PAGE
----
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Google's new $50 Chromecast doesn't support Stadia

Google's new $50 Chromecast doesn't support Stadia

Search and ads giant Google has revealed a new Chromecast streaming device that costs just $50, but doesn't support the company's Stadia games service.

That's according to The Verge, which reports that support for the cloud games platform will be introduced at some time in the first half of 2021. At the moment, Stadia can be accessed using Google's Chromecast Ultra, which is a comparatively simple device next to the more advanced Chromecast that the company just announced. This hardware also features Google TV for one.

That being said, when Stadia was released, those pre-ordering controllers and Chromecast Ultra hardware would have access to the platform, but it took Google a month to enable all of these devices to use Stadia.

It does seem that users can sideload Stadia onto this new Chromecast, which there have also been reports of people – rather hilariously – getting Microsoft's xCloud streaming service working on the tech.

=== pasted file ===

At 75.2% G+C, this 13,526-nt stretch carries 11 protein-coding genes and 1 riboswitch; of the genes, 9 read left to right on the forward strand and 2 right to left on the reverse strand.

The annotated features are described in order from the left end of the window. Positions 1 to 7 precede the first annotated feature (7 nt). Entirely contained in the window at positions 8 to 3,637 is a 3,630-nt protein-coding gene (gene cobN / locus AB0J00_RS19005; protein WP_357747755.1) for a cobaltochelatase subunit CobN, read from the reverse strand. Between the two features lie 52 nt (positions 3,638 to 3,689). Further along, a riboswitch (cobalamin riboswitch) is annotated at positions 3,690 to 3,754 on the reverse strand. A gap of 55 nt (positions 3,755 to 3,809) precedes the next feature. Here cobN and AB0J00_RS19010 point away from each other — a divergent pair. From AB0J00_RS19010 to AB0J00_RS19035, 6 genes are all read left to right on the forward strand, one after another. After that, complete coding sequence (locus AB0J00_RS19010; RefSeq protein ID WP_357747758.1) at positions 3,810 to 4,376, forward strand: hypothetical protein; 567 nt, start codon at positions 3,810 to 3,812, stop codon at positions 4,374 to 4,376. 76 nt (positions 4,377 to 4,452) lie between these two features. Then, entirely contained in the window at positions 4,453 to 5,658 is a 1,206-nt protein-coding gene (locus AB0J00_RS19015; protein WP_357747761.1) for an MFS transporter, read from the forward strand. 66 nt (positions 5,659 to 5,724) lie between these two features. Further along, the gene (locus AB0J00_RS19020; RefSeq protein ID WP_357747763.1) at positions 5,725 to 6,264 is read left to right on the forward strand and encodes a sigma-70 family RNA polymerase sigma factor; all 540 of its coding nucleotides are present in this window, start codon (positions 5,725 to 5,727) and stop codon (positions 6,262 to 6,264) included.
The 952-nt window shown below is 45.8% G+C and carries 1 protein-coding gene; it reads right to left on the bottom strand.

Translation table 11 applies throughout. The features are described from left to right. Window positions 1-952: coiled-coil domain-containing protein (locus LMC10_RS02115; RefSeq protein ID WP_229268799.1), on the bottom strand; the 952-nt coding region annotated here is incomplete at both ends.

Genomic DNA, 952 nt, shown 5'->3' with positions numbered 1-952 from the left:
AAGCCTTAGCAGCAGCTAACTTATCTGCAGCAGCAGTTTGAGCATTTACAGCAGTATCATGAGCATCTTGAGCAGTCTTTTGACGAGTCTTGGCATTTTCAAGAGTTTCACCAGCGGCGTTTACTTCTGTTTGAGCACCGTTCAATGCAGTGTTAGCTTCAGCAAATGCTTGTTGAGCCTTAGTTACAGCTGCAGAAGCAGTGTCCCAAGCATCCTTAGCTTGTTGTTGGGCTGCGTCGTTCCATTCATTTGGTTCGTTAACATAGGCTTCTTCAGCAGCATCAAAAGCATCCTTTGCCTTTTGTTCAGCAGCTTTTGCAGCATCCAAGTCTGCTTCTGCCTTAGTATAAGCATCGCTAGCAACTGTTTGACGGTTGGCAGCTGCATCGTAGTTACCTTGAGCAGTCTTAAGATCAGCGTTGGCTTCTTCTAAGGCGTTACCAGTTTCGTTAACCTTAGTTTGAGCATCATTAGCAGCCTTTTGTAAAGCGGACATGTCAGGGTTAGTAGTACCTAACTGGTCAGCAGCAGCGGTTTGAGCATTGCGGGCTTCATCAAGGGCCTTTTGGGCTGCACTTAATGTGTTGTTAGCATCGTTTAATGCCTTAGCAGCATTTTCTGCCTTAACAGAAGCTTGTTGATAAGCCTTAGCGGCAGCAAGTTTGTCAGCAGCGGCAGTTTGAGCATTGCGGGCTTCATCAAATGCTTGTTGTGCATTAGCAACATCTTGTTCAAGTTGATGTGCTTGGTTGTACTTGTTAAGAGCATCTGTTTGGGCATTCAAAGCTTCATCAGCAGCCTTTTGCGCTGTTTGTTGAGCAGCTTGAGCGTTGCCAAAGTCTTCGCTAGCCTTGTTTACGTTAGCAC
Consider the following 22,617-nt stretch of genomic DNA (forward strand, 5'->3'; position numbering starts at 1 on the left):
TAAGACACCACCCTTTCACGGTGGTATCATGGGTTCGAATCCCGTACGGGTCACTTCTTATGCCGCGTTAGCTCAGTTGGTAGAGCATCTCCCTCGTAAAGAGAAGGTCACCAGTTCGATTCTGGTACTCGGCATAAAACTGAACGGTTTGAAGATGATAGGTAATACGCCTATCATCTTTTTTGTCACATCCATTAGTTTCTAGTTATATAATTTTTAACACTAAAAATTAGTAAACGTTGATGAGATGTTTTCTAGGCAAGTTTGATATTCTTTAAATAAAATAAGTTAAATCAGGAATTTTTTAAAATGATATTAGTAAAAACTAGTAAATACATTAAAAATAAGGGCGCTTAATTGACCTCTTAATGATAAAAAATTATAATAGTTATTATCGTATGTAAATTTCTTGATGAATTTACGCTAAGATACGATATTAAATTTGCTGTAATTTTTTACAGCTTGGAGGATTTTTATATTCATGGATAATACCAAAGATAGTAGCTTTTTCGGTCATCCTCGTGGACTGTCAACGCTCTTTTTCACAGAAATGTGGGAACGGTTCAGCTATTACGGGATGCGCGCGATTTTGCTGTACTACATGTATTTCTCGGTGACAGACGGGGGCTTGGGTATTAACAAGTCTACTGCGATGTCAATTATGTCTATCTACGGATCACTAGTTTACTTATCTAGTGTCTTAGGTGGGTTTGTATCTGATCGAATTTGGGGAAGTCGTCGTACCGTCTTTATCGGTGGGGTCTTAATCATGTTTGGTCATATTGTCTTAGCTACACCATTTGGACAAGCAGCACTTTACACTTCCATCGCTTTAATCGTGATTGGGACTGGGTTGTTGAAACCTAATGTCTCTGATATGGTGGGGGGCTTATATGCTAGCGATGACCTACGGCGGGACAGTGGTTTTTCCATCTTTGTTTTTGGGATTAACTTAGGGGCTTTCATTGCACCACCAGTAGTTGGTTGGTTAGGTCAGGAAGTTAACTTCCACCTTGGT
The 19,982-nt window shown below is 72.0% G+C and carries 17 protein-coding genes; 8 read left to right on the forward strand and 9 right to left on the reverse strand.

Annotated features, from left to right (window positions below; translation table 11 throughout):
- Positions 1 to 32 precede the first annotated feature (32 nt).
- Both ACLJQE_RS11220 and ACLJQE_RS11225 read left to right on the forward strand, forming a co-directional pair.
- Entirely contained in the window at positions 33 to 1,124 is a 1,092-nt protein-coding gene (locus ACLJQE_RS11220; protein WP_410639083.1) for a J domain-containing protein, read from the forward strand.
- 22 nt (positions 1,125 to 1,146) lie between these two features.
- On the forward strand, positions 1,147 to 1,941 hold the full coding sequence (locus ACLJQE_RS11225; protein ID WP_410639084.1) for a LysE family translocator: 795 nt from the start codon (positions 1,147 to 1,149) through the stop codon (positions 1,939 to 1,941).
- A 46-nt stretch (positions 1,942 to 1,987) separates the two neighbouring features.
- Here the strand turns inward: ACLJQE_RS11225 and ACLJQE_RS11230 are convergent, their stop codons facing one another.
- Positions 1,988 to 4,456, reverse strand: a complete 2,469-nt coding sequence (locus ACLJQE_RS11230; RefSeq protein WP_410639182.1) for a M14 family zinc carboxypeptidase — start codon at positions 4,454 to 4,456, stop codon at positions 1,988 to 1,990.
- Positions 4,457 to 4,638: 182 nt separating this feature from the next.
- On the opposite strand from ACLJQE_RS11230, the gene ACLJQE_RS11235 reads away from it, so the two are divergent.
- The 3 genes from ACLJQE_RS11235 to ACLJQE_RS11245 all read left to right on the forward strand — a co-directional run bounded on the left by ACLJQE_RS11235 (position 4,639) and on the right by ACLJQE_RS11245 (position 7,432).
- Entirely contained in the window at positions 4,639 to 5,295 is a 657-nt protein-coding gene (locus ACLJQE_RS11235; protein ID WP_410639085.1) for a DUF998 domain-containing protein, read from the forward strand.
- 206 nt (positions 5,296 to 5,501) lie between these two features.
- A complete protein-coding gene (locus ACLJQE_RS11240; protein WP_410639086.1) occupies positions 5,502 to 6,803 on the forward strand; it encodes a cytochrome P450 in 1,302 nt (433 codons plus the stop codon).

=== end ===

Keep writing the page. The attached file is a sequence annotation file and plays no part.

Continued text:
Google Stadia launched in November 2019 with a rather messy release window. This left many of us wondering what the hell was going on with the streaming service.

Since then, the company has made the Stadia Pro tier entirely free for two months and has ditched the free Stadia Base branding in favour of just having a level of service you can use without cost.

In June, Google cut the cost of its Premiere Edition to just $99. While lacking in first-party titles, the company's Stadia Games and Entertainment publishing arm is working with studios to bring content exclusively to the streaming service. One of these is Outcasters from British developer Splash Damage. We caught up with the studio to find out more about this project.


PCGamesInsider Contributing Editor

Alex Calvin is a freelance journalist who writes about the business of games. He started out at UK trade paper MCV in 2013 and left as deputy editor over three years later. In June 2017, he joined Steel Media as the editor for new site PCGamesInsider.biz. In October 2019 he left this full-time position at the company but still contributes to the site on a daily basis. He has also written for GamesIndustry.biz, VGC, Games London, The Observer/Guardian and Esquire UK.

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